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On Kendrick Lamar’s curated album, “Black Panther: The Album,” Lamar and other featured artists paint a picture of struggle, despair, and ultimate triumph. Lamar and his fellow artists rap and sing over a set of instrumentals—Afrobreat-esque sounds, jam-packed with drums, flutes, and a plethora of other instruments—that are refreshingly unique from typical western rap. This combination of sounds set the stage for the movie “Black Panther,” for which this soundtrack was made, as the movie takes place in the African, albeit fictional, country of Wakanda. The album’s production, in conjunction with the powerful lyrics woven throughout many of the tracks, make for a solid artistic endeavor by Kendrick Lamar.
The very first song on this album, entitled, “Black Panther,” largely falls flat, but the trajectory goes up from there. On “Black Panther,” Lamar opens the album with a smooth piano melody, but soon introduces new instruments that clash chaotically. The cacophony felt like the producers were trying a bit too hard in their noteworthy endeavor to add an African spin on the track. Despite the musical shortcomings of this song, the lyrics still pack a punch, like when he says, “What do you stand for? Are you a activist? What are your city plans for? / Are you a accident? Are you just in the way?” Lamar challenges his listeners to stand up for what they believe not just with their words, but with their actions. Standing up for one’s people becomes a motif prominent not just on this track, but throughout the album.
In other songs, however, the risk of incorporating unique instrumentation into the production pays off. At several moments, the production greatly bolstered the lyrics. From using African instruments in the majority of the songs, to singing and rapping on several tracks in Zulu, a South African language, “X,” “Redemption,” and “Seasons,” the producers’ contribution to the listener’s experience shined as much as the lyricists’.
However, this is not to shortchange the lyricists’ efforts. The lyrics are consistently both powerful and cohesive despite the album featuring a plethora of different rappers and singers who address social issues prominent in the black community: Their words strengthen the quality of the album. In “Seasons,” Lamar’s colleagues share their grievances against the American justice system, which holds unfair obstacles for people of color. In “Seasons,” Mozzy raps about issues in low-income black communities, saying, “They wasn’t teachin’ nothin’, it’s no secret / whole lotta crime, lil n***** beefing’ / we gotta keep it or end up a victim / trapped in a system, traffickin’ drugs / modern-day slavery, African thugs / we go to war for this African blood.” Mozzy argues that black oppression is systemic, as the government’s failure to ensure education in low-income black communities pushes young men to turn to other, illegal, ways of gaining monetary success. He implies that due to a lack of options, many black individuals are pushed to crime, which often culminates in their being “locked-up,” or shackled like slaves. Similarly, Reason subsequently raps that “we locked in the system / catch a case and they not gon’ forgive ya / white skin, you be out before Christmas.” He voices his discontent with the fact that black people have historically been punished with harsher sentences when they commit the same type of crimes as their white counterparts. In the final track of the album, “Pray For Me,” The Weeknd says, “Who gon’ pray for me? / Take my pain for me? / Save my soul for me? / ‘Cause I’m alone, you see,” indicating that people of color often feel abandoned by the government due to the aforementioned shortcomings.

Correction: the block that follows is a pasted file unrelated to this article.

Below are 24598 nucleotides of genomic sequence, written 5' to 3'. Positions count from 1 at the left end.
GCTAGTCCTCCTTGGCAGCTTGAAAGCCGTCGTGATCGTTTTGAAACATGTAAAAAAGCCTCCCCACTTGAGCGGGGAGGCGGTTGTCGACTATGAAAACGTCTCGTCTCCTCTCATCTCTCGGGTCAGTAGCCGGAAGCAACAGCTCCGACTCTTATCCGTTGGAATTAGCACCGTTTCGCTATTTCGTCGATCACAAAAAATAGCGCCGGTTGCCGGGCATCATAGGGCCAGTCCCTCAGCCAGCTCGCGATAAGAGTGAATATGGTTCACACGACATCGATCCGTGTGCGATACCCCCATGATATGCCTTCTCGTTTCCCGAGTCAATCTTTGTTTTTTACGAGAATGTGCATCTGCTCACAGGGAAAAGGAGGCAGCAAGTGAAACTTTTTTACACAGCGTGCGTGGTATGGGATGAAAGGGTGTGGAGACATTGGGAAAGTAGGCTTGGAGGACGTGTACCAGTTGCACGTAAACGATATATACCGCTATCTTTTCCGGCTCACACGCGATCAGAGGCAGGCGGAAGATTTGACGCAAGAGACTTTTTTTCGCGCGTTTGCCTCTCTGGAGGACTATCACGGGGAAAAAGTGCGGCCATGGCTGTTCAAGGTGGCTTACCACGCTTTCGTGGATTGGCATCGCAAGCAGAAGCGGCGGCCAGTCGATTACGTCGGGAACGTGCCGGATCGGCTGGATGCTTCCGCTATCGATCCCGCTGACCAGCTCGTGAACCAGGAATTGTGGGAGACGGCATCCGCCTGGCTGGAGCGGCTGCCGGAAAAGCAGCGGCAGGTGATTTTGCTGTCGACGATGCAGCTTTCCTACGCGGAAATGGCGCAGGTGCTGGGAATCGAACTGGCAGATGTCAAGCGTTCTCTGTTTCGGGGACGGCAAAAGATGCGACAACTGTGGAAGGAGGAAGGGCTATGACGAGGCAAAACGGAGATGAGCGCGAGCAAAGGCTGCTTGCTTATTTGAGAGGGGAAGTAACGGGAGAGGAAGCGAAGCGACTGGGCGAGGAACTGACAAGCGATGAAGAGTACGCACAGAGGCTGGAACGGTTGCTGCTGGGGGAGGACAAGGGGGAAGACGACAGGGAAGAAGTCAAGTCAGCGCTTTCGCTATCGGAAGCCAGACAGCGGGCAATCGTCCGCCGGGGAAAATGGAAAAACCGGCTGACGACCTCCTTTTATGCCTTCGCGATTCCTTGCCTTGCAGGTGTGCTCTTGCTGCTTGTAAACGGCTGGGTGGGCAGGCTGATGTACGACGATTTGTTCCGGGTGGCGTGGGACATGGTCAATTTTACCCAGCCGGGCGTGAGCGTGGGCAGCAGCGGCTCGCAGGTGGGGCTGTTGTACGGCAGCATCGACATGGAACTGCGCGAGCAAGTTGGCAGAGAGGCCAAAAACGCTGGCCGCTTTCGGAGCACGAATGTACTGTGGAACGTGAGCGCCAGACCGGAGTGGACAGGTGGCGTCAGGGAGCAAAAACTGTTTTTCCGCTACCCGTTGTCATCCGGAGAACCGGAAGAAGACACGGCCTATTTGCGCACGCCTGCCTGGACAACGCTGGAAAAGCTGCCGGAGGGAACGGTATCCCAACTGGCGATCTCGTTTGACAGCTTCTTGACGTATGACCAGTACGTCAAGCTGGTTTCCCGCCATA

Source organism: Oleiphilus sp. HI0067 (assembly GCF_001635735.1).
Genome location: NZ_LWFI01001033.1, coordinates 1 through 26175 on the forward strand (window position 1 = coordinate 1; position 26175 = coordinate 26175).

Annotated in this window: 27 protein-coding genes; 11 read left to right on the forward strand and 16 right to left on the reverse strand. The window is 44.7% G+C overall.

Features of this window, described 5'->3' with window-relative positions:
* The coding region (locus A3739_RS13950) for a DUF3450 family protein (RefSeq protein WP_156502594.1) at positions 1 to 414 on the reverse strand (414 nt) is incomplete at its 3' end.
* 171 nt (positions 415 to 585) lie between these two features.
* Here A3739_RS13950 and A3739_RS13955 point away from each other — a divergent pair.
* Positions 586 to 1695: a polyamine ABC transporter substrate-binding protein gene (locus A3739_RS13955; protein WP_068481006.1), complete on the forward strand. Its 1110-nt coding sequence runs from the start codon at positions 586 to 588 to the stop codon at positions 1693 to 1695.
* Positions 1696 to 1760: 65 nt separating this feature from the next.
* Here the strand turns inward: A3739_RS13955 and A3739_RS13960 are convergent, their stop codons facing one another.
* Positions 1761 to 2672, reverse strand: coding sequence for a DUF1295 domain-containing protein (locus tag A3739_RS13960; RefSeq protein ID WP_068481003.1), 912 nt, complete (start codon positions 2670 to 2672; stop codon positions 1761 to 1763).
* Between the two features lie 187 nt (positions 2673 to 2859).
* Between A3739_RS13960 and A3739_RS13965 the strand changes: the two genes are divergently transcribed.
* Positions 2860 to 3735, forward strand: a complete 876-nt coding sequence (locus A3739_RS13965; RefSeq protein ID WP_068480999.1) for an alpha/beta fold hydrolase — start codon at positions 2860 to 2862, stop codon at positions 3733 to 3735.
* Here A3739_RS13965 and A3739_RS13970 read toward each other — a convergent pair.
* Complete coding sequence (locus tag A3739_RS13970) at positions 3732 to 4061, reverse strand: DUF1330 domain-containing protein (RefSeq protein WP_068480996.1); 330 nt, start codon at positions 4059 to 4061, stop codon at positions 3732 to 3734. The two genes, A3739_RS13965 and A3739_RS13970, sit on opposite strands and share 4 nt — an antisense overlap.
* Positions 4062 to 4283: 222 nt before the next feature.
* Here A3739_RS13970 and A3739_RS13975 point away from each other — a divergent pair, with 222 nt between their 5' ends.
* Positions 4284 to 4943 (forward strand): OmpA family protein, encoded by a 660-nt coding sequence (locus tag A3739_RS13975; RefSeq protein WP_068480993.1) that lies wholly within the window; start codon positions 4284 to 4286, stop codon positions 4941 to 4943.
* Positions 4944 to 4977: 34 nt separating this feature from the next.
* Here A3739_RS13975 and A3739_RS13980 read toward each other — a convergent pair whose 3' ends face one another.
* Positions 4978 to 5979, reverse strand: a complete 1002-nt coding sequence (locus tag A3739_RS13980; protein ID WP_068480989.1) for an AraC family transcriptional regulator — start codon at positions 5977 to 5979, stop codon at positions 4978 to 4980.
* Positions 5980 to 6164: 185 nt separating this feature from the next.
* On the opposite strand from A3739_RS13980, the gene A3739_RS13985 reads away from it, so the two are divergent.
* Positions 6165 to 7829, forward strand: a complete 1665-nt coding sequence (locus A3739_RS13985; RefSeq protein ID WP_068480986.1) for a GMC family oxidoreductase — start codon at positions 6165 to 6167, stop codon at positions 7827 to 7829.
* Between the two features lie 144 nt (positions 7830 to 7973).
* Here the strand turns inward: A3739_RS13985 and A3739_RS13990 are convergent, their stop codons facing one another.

However, lyrics that emphasize black power and perseverance balance out these grief-laden stanzas. On the very same track, in which The Weeknd laments his loneliness, in “Pray For Me” Lamar says, “who need a hero? / You need a hero, look in the mirror, there go your hero,” illustrating black people’s need and ability to provide for themselves. On “Paramedic!” rapper Slimmy B says, “Yeah I had to man up, one fist in the air / I ain’t finna put my hands up,” juxtaposing the well-known image of black people being forced by police to put their hands in the air with the uplifting symbol of black power. In the following verse, rapper Yhung T.O. frankly says, “They ain’t wanna see me win ‘cause I’m black / so I pulled up in that all black Benz in the back,” illustrating his refusal to let any racial inequities in the justice system stop him from profiting. Interestingly, during this one phrase, the music in the background cuts out, allowing the listeners to hear his message without distraction. In many ways, that line embodies the whole album, as it signifies black struggle and the ultimate power of black people to overcome great obstacles.
Throughout the 14 songs on this album, Kendrick and his fellow artists maintained these motifs of struggle and perseverance. One of the major strengths of this piece was its ability to uphold the overall tone of the album from beginning to end. The theme of Black Power in this album made it an appropriate backdrop for the film for which it was made. Though this album was created for a fictional movie, the messages woven throughout, accentuated by the production, were very real, making it yet another successful accolade for Kendrick Lamar.
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